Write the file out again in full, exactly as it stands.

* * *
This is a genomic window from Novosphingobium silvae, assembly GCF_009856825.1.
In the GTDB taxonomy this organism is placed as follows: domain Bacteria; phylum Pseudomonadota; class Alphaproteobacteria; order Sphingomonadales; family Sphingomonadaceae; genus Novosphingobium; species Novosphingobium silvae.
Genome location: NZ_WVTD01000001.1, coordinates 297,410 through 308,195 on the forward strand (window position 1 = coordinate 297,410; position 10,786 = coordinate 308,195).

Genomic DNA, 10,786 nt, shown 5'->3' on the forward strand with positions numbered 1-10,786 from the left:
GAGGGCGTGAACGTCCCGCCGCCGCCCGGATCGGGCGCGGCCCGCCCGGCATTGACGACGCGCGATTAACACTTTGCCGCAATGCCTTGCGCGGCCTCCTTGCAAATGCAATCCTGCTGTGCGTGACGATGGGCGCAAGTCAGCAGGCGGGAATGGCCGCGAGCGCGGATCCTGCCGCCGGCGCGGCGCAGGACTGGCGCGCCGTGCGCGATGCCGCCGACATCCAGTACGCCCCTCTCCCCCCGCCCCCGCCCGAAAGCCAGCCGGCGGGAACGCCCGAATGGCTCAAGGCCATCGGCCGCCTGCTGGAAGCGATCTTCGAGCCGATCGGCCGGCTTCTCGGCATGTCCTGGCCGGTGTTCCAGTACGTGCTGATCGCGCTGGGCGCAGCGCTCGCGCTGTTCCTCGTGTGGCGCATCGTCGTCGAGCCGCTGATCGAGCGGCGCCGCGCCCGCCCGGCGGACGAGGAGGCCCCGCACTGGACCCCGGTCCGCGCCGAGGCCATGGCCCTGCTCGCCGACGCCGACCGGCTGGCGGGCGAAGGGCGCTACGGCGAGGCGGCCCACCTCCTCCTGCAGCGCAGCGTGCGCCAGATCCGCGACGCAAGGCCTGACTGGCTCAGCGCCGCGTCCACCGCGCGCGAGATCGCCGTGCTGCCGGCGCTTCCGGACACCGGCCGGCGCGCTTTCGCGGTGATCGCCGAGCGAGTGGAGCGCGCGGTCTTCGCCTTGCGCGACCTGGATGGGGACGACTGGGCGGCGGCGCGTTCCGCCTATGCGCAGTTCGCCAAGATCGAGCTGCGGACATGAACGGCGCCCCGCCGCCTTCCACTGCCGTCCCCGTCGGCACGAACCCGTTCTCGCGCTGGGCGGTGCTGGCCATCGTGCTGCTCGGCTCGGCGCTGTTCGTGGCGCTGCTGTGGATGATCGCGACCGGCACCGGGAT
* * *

This is a genomic window from Novosphingobium silvae, assembly GCF_009856825.1.
In the GTDB taxonomy this organism is placed as follows: domain Bacteria; phylum Pseudomonadota; class Alphaproteobacteria; order Sphingomonadales; family Sphingomonadaceae; genus Novosphingobium; species Novosphingobium silvae.
Genome location: NZ_WVTD01000001.1, coordinates 297,410 through 308,195 on the forward strand (window position 1 = coordinate 297,410; position 10,786 = coordinate 308,195).

Genomic DNA, 10,786 nt, shown 5'->3' on the forward strand with positions numbered 1-10,786 from the left:
GAGGGCGTGAACGTCCCGCCGCCGCCCGGATCGGGCGCGGCCCGCCCGGCATTGACGACGCGCGATTAACACTTTGCCGCAATGCCTTGCGCGGCCTCCTTGCAAATGCAATCCTGCTGTGCGTGACGATGGGCGCAAGTCAGCAGGCGGGAATGGCCGCGAGCGCGGATCCTGCCGCCGGCGCGGCGCAGGACTGGCGCGCCGTGCGCGATGCCGCCGACATCCAGTACGCCCCTCTCCCCCCGCCCCCGCCCGAAAGCCAGCCGGCGGGAACGCCCGAATGGCTCAAGGCCATCGGCCGCCTGCTGGAAGCGATCTTCGAGCCGATCGGCCGGCTTCTCGGCATGTCCTGGCCGGTGTTCCAGTACGTGCTGATCGCGCTGGGCGCAGCGCTCGCGCTGTTCCTCGTGTGGCGCATCGTCGTCGAGCCGCTGATCGAGCGGCGCCGCGCCCGCCCGGCGGACGAGGAGGCCCCGCACTGGACCCCGGTCCGCGCCGAGGCCATGGCCCTGCTCGCCGACGCCGACCGGCTGGCGGGCGAAGGGCGCTACGGCGAGGCGGCCCACCTCCTCCTGCAGCGCAGCGTGCGCCAGATCCGCGACGCAAGGCCTGACTGGCTCAGCGCCGCGTCCACCGCGCGCGAGATCGCCGTGCTGCCGGCGCTTCCGGACACCGGCCGGCGCGCTTTCGCGGTGATCGCCGAGCGAGTGGAGCGCGCGGTCTTCGCCTTGCGCGACCTGGATGGGGACGACTGGGCGGCGGCGCGTTCCGCCTATGCGCAGTTCGCCAAGATCGAGCTGCGGACATGAACGGCGCCCCGCCGCCTTCCACTGCCGTCCCCGTCGGCACGAACCCGTTCTCGCGCTGGGCGGTGCTGGCCATCGTGCTGCTCGGCTCGGCGCTGTTCGTGGCGCTGCTGTGGATGATCGCGACCGGCACCGGGAT